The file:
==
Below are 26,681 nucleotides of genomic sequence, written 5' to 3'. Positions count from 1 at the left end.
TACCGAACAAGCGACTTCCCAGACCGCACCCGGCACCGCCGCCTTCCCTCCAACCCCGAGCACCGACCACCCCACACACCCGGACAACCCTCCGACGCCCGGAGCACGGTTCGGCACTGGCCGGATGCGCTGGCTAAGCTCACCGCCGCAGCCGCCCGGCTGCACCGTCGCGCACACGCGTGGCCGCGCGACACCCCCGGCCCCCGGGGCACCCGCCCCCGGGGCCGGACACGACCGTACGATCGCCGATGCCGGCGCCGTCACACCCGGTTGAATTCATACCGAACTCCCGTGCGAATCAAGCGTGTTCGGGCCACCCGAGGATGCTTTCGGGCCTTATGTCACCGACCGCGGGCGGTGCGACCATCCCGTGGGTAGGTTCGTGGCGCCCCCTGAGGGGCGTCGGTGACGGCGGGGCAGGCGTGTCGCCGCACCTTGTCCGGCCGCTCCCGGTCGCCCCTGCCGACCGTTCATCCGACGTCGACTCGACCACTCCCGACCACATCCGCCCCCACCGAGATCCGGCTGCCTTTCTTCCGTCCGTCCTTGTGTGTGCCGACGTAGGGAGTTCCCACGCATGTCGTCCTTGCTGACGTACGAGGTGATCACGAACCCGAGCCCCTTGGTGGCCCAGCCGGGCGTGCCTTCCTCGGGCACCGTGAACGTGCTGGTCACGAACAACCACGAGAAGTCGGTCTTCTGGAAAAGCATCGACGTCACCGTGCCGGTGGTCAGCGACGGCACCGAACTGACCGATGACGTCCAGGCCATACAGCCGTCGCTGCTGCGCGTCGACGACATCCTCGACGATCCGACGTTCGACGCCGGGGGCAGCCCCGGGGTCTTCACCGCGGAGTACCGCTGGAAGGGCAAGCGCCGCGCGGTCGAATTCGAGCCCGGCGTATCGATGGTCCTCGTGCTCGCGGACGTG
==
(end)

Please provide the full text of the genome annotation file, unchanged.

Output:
Below are 26,681 nucleotides of genomic sequence, written 5' to 3'. Positions count from 1 at the left end.
TACCGAACAAGCGACTTCCCAGACCGCACCCGGCACCGCCGCCTTCCCTCCAACCCCGAGCACCGACCACCCCACACACCCGGACAACCCTCCGACGCCCGGAGCACGGTTCGGCACTGGCCGGATGCGCTGGCTAAGCTCACCGCCGCAGCCGCCCGGCTGCACCGTCGCGCACACGCGTGGCCGCGCGACACCCCCGGCCCCCGGGGCACCCGCCCCCGGGGCCGGACACGACCGTACGATCGCCGATGCCGGCGCCGTCACACCCGGTTGAATTCATACCGAACTCCCGTGCGAATCAAGCGTGTTCGGGCCACCCGAGGATGCTTTCGGGCCTTATGTCACCGACCGCGGGCGGTGCGACCATCCCGTGGGTAGGTTCGTGGCGCCCCCTGAGGGGCGTCGGTGACGGCGGGGCAGGCGTGTCGCCGCACCTTGTCCGGCCGCTCCCGGTCGCCCCTGCCGACCGTTCATCCGACGTCGACTCGACCACTCCCGACCACATCCGCCCCCACCGAGATCCGGCTGCCTTTCTTCCGTCCGTCCTTGTGTGTGCCGACGTAGGGAGTTCCCACGCATGTCGTCCTTGCTGACGTACGAGGTGATCACGAACCCGAGCCCCTTGGTGGCCCAGCCGGGCGTGCCTTCCTCGGGCACCGTGAACGTGCTGGTCACGAACAACCACGAGAAGTCGGTCTTCTGGAAAAGCATCGACGTCACCGTGCCGGTGGTCAGCGACGGCACCGAACTGACCGATGACGTCCAGGCCATACAGCCGTCGCTGCTGCGCGTCGACGACATCCTCGACGATCCGACGTTCGACGCCGGGGGCAGCCCCGGGGTCTTCACCGCGGAGTACCGCTGGAAGGGCAAGCGCCGCGCGGTCGAATTCGAGCCCGGCGTATCGATGGTCCTCGTGCTCGCGGACGTG